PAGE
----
A moment passes before she asks, “So…did you…did you buy tickets, or…why are you telling me this?”

I tell her with enthusiasm that yes, I bought two tickets for seats on the balcony.

Regardless of if this was a moment of spontaneity or impulsiveness on my part, my wife appeared nonplussed by my decision. 


The year following the widespread success of “Call Me Maybe,” Carly Rae Jepsen performed at the Minnesota Zoo’s outdoor amphitheater as part of their annual summer concert series, but since her reemergence in 2015, with the album Emotion and becoming what I wouldn’t hesitate to refer to as a “critical darling” who makes bright, accessible pop music that has earned her a loyal, cult following partially made up of people whom you might, at first, not think would be all that interested in listening to bright, accessible pop music (like myself), Jepsen has performed in Minneapolis twice. 

Once in the spring of 2016, out in support of Emotion, where she played at the Varsity Theatre—a smaller venue near the University of Minnesota’s campus, which holds less than 800 people.

The second time was in early July of 2019, two months after the release of Dedicated, where she played at the State Theatre in Downtown Minneapolis—one of three historic theaters in the downtown area. It holds a little over 2,000 people.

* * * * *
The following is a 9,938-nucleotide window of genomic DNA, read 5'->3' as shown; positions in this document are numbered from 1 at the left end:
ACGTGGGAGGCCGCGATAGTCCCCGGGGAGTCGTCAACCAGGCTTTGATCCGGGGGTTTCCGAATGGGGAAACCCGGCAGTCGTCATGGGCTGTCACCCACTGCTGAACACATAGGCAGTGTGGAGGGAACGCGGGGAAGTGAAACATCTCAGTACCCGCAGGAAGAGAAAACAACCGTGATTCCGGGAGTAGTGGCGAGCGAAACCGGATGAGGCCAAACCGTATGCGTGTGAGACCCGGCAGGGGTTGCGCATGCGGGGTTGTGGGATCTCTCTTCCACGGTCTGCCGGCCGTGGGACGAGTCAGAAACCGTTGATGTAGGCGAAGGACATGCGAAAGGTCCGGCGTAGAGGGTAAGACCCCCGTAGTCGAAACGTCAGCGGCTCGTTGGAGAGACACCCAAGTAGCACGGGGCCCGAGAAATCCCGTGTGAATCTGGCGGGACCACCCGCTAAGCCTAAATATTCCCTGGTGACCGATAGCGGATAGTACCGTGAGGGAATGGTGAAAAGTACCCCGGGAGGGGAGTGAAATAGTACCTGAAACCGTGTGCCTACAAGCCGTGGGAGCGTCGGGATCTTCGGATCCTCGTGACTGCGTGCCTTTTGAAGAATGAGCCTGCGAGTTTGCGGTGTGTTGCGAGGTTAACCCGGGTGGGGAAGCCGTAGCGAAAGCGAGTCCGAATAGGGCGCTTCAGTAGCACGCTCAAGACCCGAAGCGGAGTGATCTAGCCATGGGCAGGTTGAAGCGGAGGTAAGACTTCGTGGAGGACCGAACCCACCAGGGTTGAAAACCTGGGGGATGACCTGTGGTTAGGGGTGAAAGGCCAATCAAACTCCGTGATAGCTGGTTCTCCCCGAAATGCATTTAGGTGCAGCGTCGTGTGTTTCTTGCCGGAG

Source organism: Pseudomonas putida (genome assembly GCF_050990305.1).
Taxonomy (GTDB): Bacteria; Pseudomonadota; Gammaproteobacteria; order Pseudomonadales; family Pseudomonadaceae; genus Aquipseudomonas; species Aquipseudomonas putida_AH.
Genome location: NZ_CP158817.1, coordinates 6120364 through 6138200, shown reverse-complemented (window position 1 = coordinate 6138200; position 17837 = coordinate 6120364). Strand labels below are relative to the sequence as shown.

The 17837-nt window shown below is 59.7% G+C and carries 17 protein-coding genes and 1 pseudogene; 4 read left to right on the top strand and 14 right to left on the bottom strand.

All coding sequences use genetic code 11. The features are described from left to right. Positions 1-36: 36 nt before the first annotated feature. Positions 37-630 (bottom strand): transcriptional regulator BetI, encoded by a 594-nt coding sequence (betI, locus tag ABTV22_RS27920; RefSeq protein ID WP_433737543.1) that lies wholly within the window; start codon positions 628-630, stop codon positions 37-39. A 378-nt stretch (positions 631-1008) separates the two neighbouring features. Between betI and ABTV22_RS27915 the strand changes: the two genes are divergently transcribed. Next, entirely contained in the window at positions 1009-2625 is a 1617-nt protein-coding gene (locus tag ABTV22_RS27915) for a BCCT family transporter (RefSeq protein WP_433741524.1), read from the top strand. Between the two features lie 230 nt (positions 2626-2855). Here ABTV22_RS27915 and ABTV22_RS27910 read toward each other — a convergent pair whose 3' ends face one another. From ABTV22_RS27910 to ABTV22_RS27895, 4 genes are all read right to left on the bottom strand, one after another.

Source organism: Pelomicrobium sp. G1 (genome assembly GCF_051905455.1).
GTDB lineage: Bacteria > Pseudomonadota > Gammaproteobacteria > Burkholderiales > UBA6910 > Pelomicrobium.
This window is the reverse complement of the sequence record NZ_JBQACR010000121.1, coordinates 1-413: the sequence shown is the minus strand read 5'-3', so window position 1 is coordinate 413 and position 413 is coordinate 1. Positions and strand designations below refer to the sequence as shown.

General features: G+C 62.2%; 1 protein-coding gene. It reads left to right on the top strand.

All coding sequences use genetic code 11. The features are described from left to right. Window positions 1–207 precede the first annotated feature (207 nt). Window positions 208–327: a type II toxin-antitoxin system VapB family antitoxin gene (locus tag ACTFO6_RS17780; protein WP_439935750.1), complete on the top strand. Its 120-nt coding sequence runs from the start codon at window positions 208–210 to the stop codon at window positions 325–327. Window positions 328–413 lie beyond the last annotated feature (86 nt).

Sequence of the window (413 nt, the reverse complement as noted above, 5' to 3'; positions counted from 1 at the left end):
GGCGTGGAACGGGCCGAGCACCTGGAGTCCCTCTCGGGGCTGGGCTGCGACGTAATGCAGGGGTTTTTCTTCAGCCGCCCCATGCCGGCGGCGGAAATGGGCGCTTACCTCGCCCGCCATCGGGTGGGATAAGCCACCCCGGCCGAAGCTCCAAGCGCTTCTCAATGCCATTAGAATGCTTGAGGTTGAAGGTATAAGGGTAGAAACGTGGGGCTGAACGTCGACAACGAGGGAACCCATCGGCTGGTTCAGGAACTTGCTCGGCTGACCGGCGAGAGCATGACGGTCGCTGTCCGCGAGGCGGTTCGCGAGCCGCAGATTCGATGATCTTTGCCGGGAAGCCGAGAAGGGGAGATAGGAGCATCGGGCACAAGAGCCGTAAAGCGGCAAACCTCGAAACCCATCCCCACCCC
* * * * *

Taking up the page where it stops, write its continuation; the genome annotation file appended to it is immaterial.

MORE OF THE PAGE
I was not in attendance at either of those shows. 

It is difficult for me to remember a lot about the spring of 2016, or how many months prior it would have been when Jepsen’s tour in support of Emotion was announced, but if I had to guess, the probability is relatively high that I saw a news blurb about the tour on a site like Pitchfork, noticed the Minneapolis tour date, and had a moment of pause where I gave consideration. 

And, if I had to guess, that moment of pause where I gave consideration did not last very long at all, before I fell into the pattern of what I usually do when it comes to the very notion of going to a concert—I quickly talk myself out of it, and try to move along.

And when she was returning, in July of 2019, much to my surprise in this specific situation, I already had tickets to a different concert, happening just a few blocks away—going to see Andy Shauf's band Foxwarren performing at the 7th Street Entry with my wife, my old boss, and her husband. 

It was overcast, I think, and extremely humid as we drove down Hennepin Avenue, before meeting my former boss and her husband for dinner a few hours before the show, selecting a restaurant near the venue —and when we slowly rolled by the State Theatre on our way into the heart of the city, I saw Jepsen’s name on the marquee, and had the slight sense that I had, perhaps, and inadvertently, selected the wrong concert to attend that night, and in doing so, I would be really be missing out on something.

The Foxwarren concert at the 7th Street Entry, in July 2019, was the last concert I would go to until April 2022.